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becoming an internet sensation for a move straight out of an action movie. >> some deputies are stealing the show. >> it has to do with the way they're directing traffic. >> yeah. >> all that. >> >> sorry tom. >> talking to me? >> they must know each other. >> if mitt was santa claus, he would fire the reindeer and outsource the elves. >> i don't care if he's touchy-feely, i don't want phil donahue running the country. >> it screams the words louder than behind me. pumping his fist. >> on "cbs this morning." ♪ thunder road ♪ ♪ thunder road ♪ chris christie, everybody. captioning funded by cbs well come "cbs this morning." the democrats open their national convention on tuesday with a lot of speakers and a lot
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of criticism of the republicans. >> and the speaker who brought down the house was first lady michelle obama. byron pitts was here for that speech last night. good morning, byron. >> good morning norah, good morning charlie. democrats and republicans say she gave a strong speech. no headlines were expected. her job was to energize the base and humanize her husband. >> i have seen firsthand that being president doesn't change who you are. no, it reveals who you are. [ applause ] >> mrs. obama spoke far less about the leader of the free world and more about her husband, father to their two daughters. >> i didn't think that it was possible, but let me tell you today i love my husband even more than i did four years ago, even more than 23 years ago when we first met. >> part of her task was to speak beyond the audience to women at home and middle class america. >> he believes that when you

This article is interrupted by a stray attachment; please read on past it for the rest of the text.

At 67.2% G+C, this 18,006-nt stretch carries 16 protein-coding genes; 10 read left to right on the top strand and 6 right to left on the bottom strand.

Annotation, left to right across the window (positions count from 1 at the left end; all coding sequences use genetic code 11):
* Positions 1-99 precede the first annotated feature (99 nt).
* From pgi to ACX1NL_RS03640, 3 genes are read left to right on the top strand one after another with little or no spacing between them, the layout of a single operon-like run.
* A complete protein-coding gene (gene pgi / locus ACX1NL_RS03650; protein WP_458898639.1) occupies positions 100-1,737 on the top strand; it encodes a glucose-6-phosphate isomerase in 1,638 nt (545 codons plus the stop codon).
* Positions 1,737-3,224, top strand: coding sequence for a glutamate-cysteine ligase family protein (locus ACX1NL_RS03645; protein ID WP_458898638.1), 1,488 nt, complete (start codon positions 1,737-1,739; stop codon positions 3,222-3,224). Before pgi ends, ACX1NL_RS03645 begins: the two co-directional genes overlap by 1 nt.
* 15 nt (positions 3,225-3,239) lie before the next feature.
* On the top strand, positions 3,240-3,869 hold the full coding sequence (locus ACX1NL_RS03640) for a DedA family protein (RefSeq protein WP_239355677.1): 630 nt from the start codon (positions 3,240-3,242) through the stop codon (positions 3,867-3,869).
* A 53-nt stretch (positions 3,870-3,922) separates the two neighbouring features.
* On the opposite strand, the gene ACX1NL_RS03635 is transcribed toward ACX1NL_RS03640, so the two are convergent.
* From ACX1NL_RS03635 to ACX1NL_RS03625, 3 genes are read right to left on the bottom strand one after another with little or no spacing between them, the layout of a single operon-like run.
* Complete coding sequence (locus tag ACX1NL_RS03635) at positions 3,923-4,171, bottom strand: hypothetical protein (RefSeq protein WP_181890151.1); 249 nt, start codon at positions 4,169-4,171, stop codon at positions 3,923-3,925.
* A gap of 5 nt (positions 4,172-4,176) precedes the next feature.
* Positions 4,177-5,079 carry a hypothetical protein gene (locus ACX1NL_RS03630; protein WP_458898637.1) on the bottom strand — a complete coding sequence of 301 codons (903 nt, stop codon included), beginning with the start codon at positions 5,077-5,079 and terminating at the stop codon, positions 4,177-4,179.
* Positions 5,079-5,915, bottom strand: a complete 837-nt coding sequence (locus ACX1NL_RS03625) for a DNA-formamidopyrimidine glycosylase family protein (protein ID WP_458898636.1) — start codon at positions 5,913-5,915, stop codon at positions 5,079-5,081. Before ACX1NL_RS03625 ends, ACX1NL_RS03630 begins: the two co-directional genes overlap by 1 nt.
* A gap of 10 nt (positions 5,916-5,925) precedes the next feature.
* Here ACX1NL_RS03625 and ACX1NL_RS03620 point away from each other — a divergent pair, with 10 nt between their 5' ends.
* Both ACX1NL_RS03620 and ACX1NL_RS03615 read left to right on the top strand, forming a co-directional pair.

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work hard and have done well and walk through that doorway of opportunity, you do not slam it shut behind you. no, you reach back and you give other folks the same chances that helped you succeed. >> some of her loudest applause were to her most personal remarks of the evening. >> for barack, success isn't about how much money you make. it's about the difference you make in people's lives. [ applause ] >> as mrs. obama attempted to reintroduce her husband to the nation, her husband and two daughters watched from the white house. earlier in the evening, america met a new face on the national stage. san antonio mayor, julian castro. >> my mother fought hard for civil rights so that instead of a mop, i could hold this microphone. >> mayor castro gave a mixture of the immigrant story and a sizable portion of red meat.